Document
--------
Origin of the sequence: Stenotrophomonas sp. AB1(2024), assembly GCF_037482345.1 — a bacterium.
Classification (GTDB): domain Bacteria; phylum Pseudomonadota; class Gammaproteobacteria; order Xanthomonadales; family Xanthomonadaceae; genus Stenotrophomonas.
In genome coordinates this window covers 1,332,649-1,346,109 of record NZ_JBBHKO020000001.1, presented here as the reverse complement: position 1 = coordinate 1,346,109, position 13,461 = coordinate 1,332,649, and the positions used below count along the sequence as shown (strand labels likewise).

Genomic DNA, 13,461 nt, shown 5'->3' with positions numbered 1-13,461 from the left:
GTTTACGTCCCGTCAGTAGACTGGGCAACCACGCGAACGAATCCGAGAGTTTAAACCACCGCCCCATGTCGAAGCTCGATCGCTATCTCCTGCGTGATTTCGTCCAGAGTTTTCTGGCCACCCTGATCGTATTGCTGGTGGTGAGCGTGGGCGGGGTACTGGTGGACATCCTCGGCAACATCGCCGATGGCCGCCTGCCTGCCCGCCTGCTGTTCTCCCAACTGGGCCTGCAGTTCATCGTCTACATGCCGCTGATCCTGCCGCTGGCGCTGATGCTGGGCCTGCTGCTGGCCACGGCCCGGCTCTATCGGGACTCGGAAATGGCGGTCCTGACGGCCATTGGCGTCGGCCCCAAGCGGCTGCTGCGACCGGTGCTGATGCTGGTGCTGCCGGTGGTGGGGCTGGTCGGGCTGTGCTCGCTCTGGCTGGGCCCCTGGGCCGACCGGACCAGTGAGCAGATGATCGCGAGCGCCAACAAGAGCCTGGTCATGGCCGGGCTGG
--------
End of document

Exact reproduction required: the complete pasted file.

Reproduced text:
Origin of the sequence: Stenotrophomonas sp. AB1(2024), assembly GCF_037482345.1 — a bacterium.
Classification (GTDB): domain Bacteria; phylum Pseudomonadota; class Gammaproteobacteria; order Xanthomonadales; family Xanthomonadaceae; genus Stenotrophomonas.
In genome coordinates this window covers 1,332,649-1,346,109 of record NZ_JBBHKO020000001.1, presented here as the reverse complement: position 1 = coordinate 1,346,109, position 13,461 = coordinate 1,332,649, and the positions used below count along the sequence as shown (strand labels likewise).

Genomic DNA, 13,461 nt, shown 5'->3' with positions numbered 1-13,461 from the left:
GTTTACGTCCCGTCAGTAGACTGGGCAACCACGCGAACGAATCCGAGAGTTTAAACCACCGCCCCATGTCGAAGCTCGATCGCTATCTCCTGCGTGATTTCGTCCAGAGTTTTCTGGCCACCCTGATCGTATTGCTGGTGGTGAGCGTGGGCGGGGTACTGGTGGACATCCTCGGCAACATCGCCGATGGCCGCCTGCCTGCCCGCCTGCTGTTCTCCCAACTGGGCCTGCAGTTCATCGTCTACATGCCGCTGATCCTGCCGCTGGCGCTGATGCTGGGCCTGCTGCTGGCCACGGCCCGGCTCTATCGGGACTCGGAAATGGCGGTCCTGACGGCCATTGGCGTCGGCCCCAAGCGGCTGCTGCGACCGGTGCTGATGCTGGTGCTGCCGGTGGTGGGGCTGGTCGGGCTGTGCTCGCTCTGGCTGGGCCCCTGGGCCGACCGGACCAGTGAGCAGATGATCGCGAGCGCCAACAAGAGCCTGGTCATGGCCGGGCTGG